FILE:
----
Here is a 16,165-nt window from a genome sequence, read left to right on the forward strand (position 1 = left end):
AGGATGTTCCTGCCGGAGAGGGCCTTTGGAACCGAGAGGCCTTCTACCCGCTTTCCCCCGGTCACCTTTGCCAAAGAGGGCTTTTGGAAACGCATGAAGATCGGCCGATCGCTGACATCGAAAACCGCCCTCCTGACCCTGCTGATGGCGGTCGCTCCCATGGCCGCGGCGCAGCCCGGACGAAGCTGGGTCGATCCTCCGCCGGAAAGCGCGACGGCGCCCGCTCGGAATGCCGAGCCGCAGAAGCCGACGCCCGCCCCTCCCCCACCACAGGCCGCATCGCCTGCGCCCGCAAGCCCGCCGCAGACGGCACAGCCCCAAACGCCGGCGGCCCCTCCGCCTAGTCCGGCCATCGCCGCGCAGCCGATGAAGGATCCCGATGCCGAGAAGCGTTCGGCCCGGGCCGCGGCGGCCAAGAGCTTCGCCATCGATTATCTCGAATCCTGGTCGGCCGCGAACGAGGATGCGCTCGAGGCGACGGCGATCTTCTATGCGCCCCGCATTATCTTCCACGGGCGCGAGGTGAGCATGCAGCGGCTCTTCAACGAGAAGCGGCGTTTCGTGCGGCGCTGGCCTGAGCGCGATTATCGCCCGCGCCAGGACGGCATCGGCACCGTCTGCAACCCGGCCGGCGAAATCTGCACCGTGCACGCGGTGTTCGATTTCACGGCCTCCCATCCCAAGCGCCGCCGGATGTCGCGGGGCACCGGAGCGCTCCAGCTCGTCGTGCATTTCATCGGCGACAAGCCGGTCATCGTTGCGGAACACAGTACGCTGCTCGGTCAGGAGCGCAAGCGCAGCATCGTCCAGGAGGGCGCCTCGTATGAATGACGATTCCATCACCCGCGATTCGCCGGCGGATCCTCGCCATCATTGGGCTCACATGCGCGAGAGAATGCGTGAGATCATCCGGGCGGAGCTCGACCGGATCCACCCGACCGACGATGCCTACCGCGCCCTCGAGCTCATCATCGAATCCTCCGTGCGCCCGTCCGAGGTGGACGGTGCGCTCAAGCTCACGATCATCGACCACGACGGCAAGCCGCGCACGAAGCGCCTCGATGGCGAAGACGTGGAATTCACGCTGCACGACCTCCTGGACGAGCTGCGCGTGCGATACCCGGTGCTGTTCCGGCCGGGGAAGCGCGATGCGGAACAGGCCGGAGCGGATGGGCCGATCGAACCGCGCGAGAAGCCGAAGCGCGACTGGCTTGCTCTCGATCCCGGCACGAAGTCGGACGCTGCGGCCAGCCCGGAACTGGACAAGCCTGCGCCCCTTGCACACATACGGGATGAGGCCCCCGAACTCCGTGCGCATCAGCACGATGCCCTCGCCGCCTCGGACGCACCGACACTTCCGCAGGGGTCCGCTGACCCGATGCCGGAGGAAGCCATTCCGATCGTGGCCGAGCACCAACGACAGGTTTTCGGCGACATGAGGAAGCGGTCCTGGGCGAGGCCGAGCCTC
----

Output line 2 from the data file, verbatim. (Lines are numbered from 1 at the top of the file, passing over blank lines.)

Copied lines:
AGGATGTTCCTGCCGGAGAGGGCCTTTGGAACCGAGAGGCCTTCTACCCGCTTTCCCCCGGTCACCTTTGCCAAAGAGGGCTTTTGGAAACGCATGAAGATCGGCCGATCGCTGACATCGAAAACCGCCCTCCTGACCCTGCTGATGGCGGTCGCTCCCATGGCCGCGGCGCAGCCCGGACGAAGCTGGGTCGATCCTCCGCCGGAAAGCGCGACGGCGCCCGCTCGGAATGCCGAGCCGCAGAAGCCGACGCCCGCCCCTCCCCCACCACAGGCCGCATCGCCTGCGCCCGCAAGCCCGCCGCAGACGGCACAGCCCCAAACGCCGGCGGCCCCTCCGCCTAGTCCGGCCATCGCCGCGCAGCCGATGAAGGATCCCGATGCCGAGAAGCGTTCGGCCCGGGCCGCGGCGGCCAAGAGCTTCGCCATCGATTATCTCGAATCCTGGTCGGCCGCGAACGAGGATGCGCTCGAGGCGACGGCGATCTTCTATGCGCCCCGCATTATCTTCCACGGGCGCGAGGTGAGCATGCAGCGGCTCTTCAACGAGAAGCGGCGTTTCGTGCGGCGCTGGCCTGAGCGCGATTATCGCCCGCGCCAGGACGGCATCGGCACCGTCTGCAACCCGGCCGGCGAAATCTGCACCGTGCACGCGGTGTTCGATTTCACGGCCTCCCATCCCAAGCGCCGCCGGATGTCGCGGGGCACCGGAGCGCTCCAGCTCGTCGTGCATTTCATCGGCGACAAGCCGGTCATCGTTGCGGAACACAGTACGCTGCTCGGTCAGGAGCGCAAGCGCAGCATCGTCCAGGAGGGCGCCTCGTATGAATGACGATTCCATCACCCGCGATTCGCCGGCGGATCCTCGCCATCATTGGGCTCACATGCGCGAGAGAATGCGTGAGATCATCCGGGCGGAGCTCGACCGGATCCACCCGACCGACGATGCCTACCGCGCCCTCGAGCTCATCATCGAATCCTCCGTGCGCCCGTCCGAGGTGGACGGTGCGCTCAAGCTCACGATCATCGACCACGACGGCAAGCCGCGCACGAAGCGCCTCGATGGCGAAGACGTGGAATTCACGCTGCACGACCTCCTGGACGAGCTGCGCGTGCGATACCCGGTGCTGTTCCGGCCGGGGAAGCGCGATGCGGAACAGGCCGGAGCGGATGGGCCGATCGAACCGCGCGAGAAGCCGAAGCGCGACTGGCTTGCTCTCGATCCCGGCACGAAGTCGGACGCTGCGGCCAGCCCGGAACTGGACAAGCCTGCGCCCCTTGCACACATACGGGATGAGGCCCCCGAACTCCGTGCGCATCAGCACGATGCCCTCGCCGCCTCGGACGCACCGACACTTCCGCAGGGGTCCGCTGACCCGATGCCGGAGGAAGCCATTCCGATCGTGGCCGAGCACCAACGACAGGTTTTCGGCGACATGAGGAAGCGGTCCTGGGCGAGGCCGAGCCTC